“Cats are mysterious kind of folk – there is more passing in their minds than we are aware of.”
Sir Walter Scott
I would like to point out, before everyone judges me, that this was not my idea.
I wanted to watch Star Wars.
Instead, we had to watch The Secret Life of the Cat, which is, yes, a documentary about cats. More specifically, What Cats Do When You’re Not Looking!
And while I love cats dearly, there was something vaguely hilarious, not to say slightly unhinged, about the whole programme. Because they’re cats, right? Ordinary domestic moggies, going about their catty business. Who, really, cares that much about what they do when you’re not looking? Who wants to know?
Well, apparently, there’s this bunch of totally sane people known as – and I am not making this up – cat scientists.
Yep. That’s an actual thing, apparently.
So the cat scientists go to a village out in the sticks somewhere and recruit fifty cats. “There are lots of different classes of people here, so there are probably lots of classes of cats,” says a Cat Scientist. What? Classes of cats? Are you saying there are upper class cats and lower class cats and social climber cats?
(That’s quite an amusing thought, actually.)
All the cats have GPS trackers – modified versions of the ones they use on the Serengeti, no less – fitted to their collars, and some even have cat cameras. Although the latter are actually less revealing than they sound (apart from showing just how tall and scary a human is from a cat perspective) because every time something exciting threatens to happen they are either blocked by an inconvenient paw or blurred by the rapid movement of the cat as it runs away from/attacks another cat. Or they just fall off.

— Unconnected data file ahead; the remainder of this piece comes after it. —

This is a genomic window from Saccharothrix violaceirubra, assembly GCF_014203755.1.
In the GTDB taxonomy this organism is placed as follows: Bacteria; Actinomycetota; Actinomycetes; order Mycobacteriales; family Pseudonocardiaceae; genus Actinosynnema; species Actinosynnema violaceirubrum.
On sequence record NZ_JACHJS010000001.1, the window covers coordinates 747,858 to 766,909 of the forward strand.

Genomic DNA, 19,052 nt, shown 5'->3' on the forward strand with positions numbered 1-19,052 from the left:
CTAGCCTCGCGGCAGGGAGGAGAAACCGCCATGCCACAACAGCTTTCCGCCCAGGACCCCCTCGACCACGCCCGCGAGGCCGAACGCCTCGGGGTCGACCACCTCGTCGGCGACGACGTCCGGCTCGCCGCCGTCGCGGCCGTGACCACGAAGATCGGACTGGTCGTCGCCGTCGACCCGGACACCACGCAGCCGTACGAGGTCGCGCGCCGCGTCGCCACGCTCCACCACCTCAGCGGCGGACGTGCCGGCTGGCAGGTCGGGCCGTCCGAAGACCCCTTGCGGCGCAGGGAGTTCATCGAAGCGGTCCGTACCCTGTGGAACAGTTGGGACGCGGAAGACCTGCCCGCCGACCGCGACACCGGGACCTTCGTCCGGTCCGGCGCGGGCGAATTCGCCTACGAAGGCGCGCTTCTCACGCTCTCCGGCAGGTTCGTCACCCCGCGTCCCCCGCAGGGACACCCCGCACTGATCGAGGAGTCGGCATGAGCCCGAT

Anyway, this goes on for a week, and at the end of it we find out one new thing: cats who live near other cats have a shift system on their territory so they don’t have to talk to each other. So when Cat A is Out Cat B is In, and vice versa. Isn’t that clever?
Not a lot to show for a week, though, I feel. Everything else basically confirms what every cat-owner already suspects: cats eat other cats’ food, have arguments with each other, go for devious and convoluted walks in order to find birds’ nests, and manipulate their humans into feeding them. Unless there’s a catty conspiracy of silence going on somewhere, cats, it turns out, don’t have secret lives. They just care less about what people think of them.